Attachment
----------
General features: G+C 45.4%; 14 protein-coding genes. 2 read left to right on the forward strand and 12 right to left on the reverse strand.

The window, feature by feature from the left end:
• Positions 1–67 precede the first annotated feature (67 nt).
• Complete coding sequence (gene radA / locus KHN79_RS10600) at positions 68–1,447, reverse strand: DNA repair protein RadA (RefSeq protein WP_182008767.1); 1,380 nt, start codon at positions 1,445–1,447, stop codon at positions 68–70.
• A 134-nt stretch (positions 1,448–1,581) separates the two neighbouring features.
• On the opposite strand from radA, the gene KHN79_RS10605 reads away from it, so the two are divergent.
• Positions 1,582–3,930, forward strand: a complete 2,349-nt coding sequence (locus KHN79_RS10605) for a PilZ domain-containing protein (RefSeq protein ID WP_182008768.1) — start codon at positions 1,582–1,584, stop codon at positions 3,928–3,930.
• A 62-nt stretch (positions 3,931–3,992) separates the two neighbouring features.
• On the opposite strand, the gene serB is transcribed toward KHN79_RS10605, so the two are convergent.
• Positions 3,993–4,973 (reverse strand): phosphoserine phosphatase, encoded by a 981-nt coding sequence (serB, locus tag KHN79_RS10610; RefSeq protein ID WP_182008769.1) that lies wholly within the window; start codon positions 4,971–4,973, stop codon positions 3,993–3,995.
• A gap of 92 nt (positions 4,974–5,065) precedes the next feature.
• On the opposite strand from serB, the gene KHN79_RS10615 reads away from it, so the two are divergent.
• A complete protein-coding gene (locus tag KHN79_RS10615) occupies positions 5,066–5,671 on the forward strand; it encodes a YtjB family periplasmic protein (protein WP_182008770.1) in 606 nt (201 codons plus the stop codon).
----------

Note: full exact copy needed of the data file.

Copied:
General features: G+C 45.4%; 14 protein-coding genes. 2 read left to right on the forward strand and 12 right to left on the reverse strand.

The window, feature by feature from the left end:
• Positions 1–67 precede the first annotated feature (67 nt).
• Complete coding sequence (gene radA / locus KHN79_RS10600) at positions 68–1,447, reverse strand: DNA repair protein RadA (RefSeq protein WP_182008767.1); 1,380 nt, start codon at positions 1,445–1,447, stop codon at positions 68–70.
• A 134-nt stretch (positions 1,448–1,581) separates the two neighbouring features.
• On the opposite strand from radA, the gene KHN79_RS10605 reads away from it, so the two are divergent.
• Positions 1,582–3,930, forward strand: a complete 2,349-nt coding sequence (locus KHN79_RS10605) for a PilZ domain-containing protein (RefSeq protein ID WP_182008768.1) — start codon at positions 1,582–1,584, stop codon at positions 3,928–3,930.
• A 62-nt stretch (positions 3,931–3,992) separates the two neighbouring features.
• On the opposite strand, the gene serB is transcribed toward KHN79_RS10605, so the two are convergent.
• Positions 3,993–4,973 (reverse strand): phosphoserine phosphatase, encoded by a 981-nt coding sequence (serB, locus tag KHN79_RS10610; RefSeq protein ID WP_182008769.1) that lies wholly within the window; start codon positions 4,971–4,973, stop codon positions 3,993–3,995.
• A gap of 92 nt (positions 4,974–5,065) precedes the next feature.
• On the opposite strand from serB, the gene KHN79_RS10615 reads away from it, so the two are divergent.
• A complete protein-coding gene (locus tag KHN79_RS10615) occupies positions 5,066–5,671 on the forward strand; it encodes a YtjB family periplasmic protein (protein WP_182008770.1) in 606 nt (201 codons plus the stop codon).